NEW RESEARCH: Technicians check genetically modified pest-resistant rice in the Experimental Base on Rice of the Fujian Academy of Agricultural Sciences (WU YILONG)
The approval of two types of genetically modified (GM) pest-resistant rice for widespread production in China has generated safety concerns among some experts.
On November 27, 2009, the Ministry of Agriculture issued biosafety certificates for GM rice strains Huahui 1 and Bt Shanyou 63, developed by Huazhong Agricultural University in Wuhan, Hubei Province.
"The issuing of biosafety certificates has complicated implications as it is the first time a major grain producer is endorsing the use of GM technology in a food staple," said Xue Dayuan, a professor of biotechnology with Minzu University of China based in Beijing.
Impact on health and environment
Fang Lifeng, spokesman of Greenpeace China's GM program, warns possible long-term risks of GM rice should be taken into consideration.
Fang said GM rice may potentially cause serious public health and environmental problems.
"Once the GM rice gets into the food chain on a large scale, it will have a very big impact on food safety, environmental safety and biological diversity," he said.
GM organisms contain genetic material that has been altered in a way that does not occur naturally. Genetic modification allows selected individual genes to be transferred from one organism to another, and also between non-related species, to create advantages, said Fang. Such methods are used to create genetically modified plants, which are then used to grow modified food crops.
Two major issues concerning the engineering of rice are a tendency to provoke allergic reactions and the uncertainty of gene transfers.
Fang outlined examples of the long-term risks of GM food since it first appeared on the market in 1994.
In 2008, the immune systems of laboratory mice that consumed GM corn were found to be abnormal.
These substances have never before been an integral part of human or animal diet and therefore their health consequences for consumers, especially over the long term, are currently unknown, according to an article published in the International Journal of Biological Sciences.
"If the substance is killing pests, will it hurt us if we eat it every day?" asked Jiang Gaoming, a professor with the Institute of Botany of the Chinese Academy of Sciences.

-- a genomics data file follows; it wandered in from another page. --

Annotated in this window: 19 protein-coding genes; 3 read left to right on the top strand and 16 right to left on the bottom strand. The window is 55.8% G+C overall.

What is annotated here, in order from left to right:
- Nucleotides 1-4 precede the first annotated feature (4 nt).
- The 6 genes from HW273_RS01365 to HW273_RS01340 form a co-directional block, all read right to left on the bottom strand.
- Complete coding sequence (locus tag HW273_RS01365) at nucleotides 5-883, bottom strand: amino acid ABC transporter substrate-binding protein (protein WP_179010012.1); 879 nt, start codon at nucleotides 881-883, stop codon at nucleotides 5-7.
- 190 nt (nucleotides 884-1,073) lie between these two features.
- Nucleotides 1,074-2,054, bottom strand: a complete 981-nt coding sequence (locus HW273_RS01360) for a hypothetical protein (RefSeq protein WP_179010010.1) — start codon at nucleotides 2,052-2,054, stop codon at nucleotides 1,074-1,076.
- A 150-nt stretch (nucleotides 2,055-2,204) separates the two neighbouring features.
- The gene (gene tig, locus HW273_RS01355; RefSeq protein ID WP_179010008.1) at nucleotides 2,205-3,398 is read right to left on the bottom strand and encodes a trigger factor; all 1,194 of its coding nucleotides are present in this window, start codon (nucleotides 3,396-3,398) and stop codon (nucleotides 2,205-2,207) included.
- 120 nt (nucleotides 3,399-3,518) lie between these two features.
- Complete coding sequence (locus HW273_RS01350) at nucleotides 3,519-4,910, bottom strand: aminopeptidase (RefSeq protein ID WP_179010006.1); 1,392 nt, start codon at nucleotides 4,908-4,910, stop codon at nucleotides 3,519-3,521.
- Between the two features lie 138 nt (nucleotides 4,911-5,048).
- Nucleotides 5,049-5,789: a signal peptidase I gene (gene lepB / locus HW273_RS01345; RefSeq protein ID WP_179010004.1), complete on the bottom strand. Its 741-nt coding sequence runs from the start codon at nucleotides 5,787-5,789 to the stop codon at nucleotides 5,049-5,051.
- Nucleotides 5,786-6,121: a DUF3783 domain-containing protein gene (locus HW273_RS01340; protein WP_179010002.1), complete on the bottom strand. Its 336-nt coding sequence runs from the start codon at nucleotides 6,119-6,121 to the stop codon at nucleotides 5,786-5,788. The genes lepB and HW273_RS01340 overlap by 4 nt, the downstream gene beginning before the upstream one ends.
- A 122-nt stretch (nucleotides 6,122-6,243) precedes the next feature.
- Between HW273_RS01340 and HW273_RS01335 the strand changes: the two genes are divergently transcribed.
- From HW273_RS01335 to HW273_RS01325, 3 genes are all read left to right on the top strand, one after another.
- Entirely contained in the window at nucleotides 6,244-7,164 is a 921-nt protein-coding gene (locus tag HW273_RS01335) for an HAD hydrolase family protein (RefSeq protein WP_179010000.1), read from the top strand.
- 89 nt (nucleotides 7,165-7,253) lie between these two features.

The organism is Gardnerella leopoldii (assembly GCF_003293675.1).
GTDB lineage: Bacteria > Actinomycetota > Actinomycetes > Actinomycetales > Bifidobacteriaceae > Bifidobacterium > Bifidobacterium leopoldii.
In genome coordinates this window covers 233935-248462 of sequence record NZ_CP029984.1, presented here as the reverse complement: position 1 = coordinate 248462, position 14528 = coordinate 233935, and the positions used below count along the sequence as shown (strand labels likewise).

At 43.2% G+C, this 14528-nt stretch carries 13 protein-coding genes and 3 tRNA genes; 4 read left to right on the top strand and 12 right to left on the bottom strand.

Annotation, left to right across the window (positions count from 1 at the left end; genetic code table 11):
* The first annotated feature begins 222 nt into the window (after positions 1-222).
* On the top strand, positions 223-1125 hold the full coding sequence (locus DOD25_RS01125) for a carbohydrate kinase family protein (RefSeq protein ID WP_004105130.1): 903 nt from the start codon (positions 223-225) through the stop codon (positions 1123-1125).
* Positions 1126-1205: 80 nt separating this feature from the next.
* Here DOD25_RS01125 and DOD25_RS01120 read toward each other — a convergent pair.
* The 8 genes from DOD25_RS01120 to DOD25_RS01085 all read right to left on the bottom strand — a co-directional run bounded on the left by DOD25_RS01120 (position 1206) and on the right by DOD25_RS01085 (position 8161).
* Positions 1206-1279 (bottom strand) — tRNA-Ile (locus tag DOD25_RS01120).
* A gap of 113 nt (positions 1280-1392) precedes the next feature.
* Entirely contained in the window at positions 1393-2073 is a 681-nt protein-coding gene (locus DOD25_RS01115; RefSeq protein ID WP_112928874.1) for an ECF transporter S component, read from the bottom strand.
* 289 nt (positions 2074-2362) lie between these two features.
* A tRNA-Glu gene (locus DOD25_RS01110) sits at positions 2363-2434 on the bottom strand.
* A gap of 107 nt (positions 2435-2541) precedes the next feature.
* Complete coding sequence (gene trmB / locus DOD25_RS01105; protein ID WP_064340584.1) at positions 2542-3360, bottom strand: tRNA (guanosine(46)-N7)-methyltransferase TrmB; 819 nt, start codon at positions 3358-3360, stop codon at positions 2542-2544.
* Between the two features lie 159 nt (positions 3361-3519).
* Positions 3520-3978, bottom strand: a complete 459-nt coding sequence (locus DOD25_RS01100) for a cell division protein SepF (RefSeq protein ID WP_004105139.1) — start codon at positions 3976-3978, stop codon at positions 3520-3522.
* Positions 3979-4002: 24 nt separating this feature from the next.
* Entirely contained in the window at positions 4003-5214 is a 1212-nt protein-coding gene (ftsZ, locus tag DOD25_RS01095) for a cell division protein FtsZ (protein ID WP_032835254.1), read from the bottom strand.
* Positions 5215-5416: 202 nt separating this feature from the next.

"Scientists cannot predict all possible threats of harm GM technology may pose to human beings. It's probably too soon to really know if GM crops are a good idea," said Yuan Longping, who has been dubbed the Father of Hybrid Rice in China.
"Rice is the most important staple food for the Chinese people. We firmly oppose the technology being put into mass production, and its commercialization in a rush, as health risks have not yet been ruled out," Fang said.
"To ensure food supply, we have options with no potential health risks such as biological agriculture," he said.
Another concern is the potential environmental consequence of modified genes escaping from GM rice to unmodified crop counterparts through cross-pollination.
"GM organisms can spread through nature and interbreed with natural organisms, thereby contaminating non-GM environments and future generations in an unforeseeable and uncontrollable way. Their release is 'genetic pollution' and is a major threat because GM organisms cannot be recalled once released into the environment," Fang said.
Several escapes of seed have occurred around the world, including releases of unapproved GM crops such as rice and corn into human consumption streams. For example, in 2006, the European Union halted imports of U.S. rice when an unapproved strain was found in the food supply.
Other widely cited environment concerns include the susceptibility of non-target organisms to the gene product, and the potential capability of GM plants to introduce modified genes into wild populations, leading to a loss of biodiversity.
Lu Baorong, a biodiversity researcher with Fudan University in Shanghai, is concerned too about gene flow from GM rice to its wild or weedy relatives. Wild rice plants are non-domesticated strains, and weedy rice, which is characterized by its seed scattering and dormancy, is thought to originate from rice crops as a result of mutations. Lu's team and another group have shown that the rate of gene flow from GM strains to wild and weedy rice is 3-18 percent and 0.01-0.5 percent, respectively.
"What is most worrying is that such gene flow is cumulative," said Lu.
This could threaten the biodiversity of wild rice, which provides a valuable gene pool for rice breeders.